Hardware installation

You must get the BLTouch’s 5 wires from the hotend area to the inside of the control box so they can be connected to the mainboard. I spent the time to disconnect the flexible cable housing and run the wires inside of the housing with the other wires. It took about 1.5 hours. You could always zip tie the wires along the outside.

BLTouch Power and Signal Wiring with an A4 Cable

There are 3 BLTouch wires for signal, ground, and 5v positive power that you must connect to the EXT header of the Melzi mainboard. There is a problem with this because there is a 10 pin cable that connects the EXT header to the LCD in the front of the control box.

The pin labeled A4 connects to the speaker on the LCD board, we must disconnect it from the speaker and connect it to the BLTouch signal wire. The remaining 9 pins should stay connected to the LCD but the GND and 5V pins need to also be connected to the BLTouch.

10 Pin EXT header

Instead of soldering anything we can build a cable. Add a shrouded 10 male connector to a 10 pin cable with female ends. You can try to use the existing 10 pin cable but I wanted to keep it as-is in case I wanted to go back to stock. You must cut out a portion of the 3rd wire which is the gray wire shown in the picture. The side of the cable with the notch taken out will be connected to the LCD so that the A4 pin is no longer connected to the speaker.

The other female end of the cable connects to the EXT header on the Melzi mainboard. Make sure to connect the cable so that the wire with the notch connects to the A4 pin.

10 Pin A4 cable

Connect the power and signal BLTouch wires to the male 10 pin header as shown below.

BLTouch wiring part 1

The wiring is also shown in the Melzi & Compatible section of the official BLTouch wiring instructions. The official instructions correctly label the A4 pin but mislabel it D28. For the Melzi board in the i3 the A4 pin is connector 27 instead of 28. This is important for the #define SERVO0_PIN 27 line in the Configuration.h file.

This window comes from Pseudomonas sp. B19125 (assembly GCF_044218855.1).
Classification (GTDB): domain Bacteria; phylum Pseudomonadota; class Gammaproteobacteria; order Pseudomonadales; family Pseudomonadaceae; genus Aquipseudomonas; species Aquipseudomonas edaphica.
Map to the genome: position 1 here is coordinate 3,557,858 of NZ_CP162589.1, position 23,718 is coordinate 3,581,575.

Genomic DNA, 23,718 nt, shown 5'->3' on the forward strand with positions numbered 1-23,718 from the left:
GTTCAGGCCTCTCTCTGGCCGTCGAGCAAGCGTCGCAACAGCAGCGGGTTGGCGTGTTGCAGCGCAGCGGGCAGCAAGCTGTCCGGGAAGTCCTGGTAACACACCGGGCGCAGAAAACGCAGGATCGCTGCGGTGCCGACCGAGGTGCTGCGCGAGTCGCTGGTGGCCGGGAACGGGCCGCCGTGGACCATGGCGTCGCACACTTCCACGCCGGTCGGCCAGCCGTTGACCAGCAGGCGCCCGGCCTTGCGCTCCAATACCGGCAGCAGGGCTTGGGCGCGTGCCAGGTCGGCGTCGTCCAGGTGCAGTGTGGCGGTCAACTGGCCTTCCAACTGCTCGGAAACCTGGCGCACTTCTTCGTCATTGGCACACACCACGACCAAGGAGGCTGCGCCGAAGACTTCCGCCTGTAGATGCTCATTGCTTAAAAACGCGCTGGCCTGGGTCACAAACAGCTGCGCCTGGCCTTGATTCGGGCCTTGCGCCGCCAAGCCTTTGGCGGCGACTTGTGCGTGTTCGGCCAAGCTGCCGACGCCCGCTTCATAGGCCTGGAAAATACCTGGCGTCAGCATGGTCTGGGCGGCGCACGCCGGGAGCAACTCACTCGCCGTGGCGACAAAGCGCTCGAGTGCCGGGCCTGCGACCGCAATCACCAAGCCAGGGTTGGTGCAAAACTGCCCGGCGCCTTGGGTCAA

The official instructions say to remove (break off) the C7 capacitor for versions 3+ of the BLTouch. I have NOT done this and so far have had no problems with a v3.0 BLtouch manufactured on April 22 2019.

C7 problems potentially include inaccurate readings or the BLTouch signal not being detected which could result in your nozzle crashing into your bed while homing. When first testing your BLTouch make sure you trigger it by hand well above the bed so you can turn off the power if the printer does not recognize the signal.

Thanks goes to https://3dprinterwiki.info/wiki/wanhao-duplicator-i3/part-specifications/ and https://www.thingiverse.com/groups/i3/forums/general/topic:30927 for providing information about A4 actually being pin 27 on the i3.

BLTouch Z-Stop Wiring

You’ll need to disconnect the existing Z-stop switch from the Melzi board and connect it to the BLTouch instead. The old switch will no longer be used.

Because the BLTouch extension cable uses dupont connectors and the mainboard has jst connectors on the later revisions of the i3, I found it easiest to pull off the jst connector which should leave the pins. There might be some hot glue holding the connector on.

Z-Stop connector

When connecting the BLTouch Z-Stop wire to the connector on the Melzi mainboard you must connect the cable with the orientation shown. If you connect this cable backwards the BLTouch will not function.

Z-Stop wiring

Printer Firmware Basics

Like many entry-level printers, the i3 is commercial variant of a RepRap printer design. RepRap printers are 3d printers that have freely available designs and contain a large number of parts which can be 3d printed. 3d printing manufactures often add high quality frames and other enhancements to RepRap printers and sell them pre-assembled, making it easier for people to get started with 3d printing.

The i3 is based on one of the most popular RepRap 3d printer designs, the Prusa i3.

Similar to a computer, a 3d printer has a mainboard and software. The software running on the mainboard is known as firmware and the mainboard can be categorized as a single-board microcontroller. A 3d printer’s motors, temperature, and LCD are all controlled by the mainboard and firmware. Because the i3 does not ship with automatic bed leveling it was unnecessary for the manufacture to include bed leveling software in their firmware. If you wired in a bed leveling sensor to a i3 and don’t change the firmware then your printer won’t know how to use the sensor.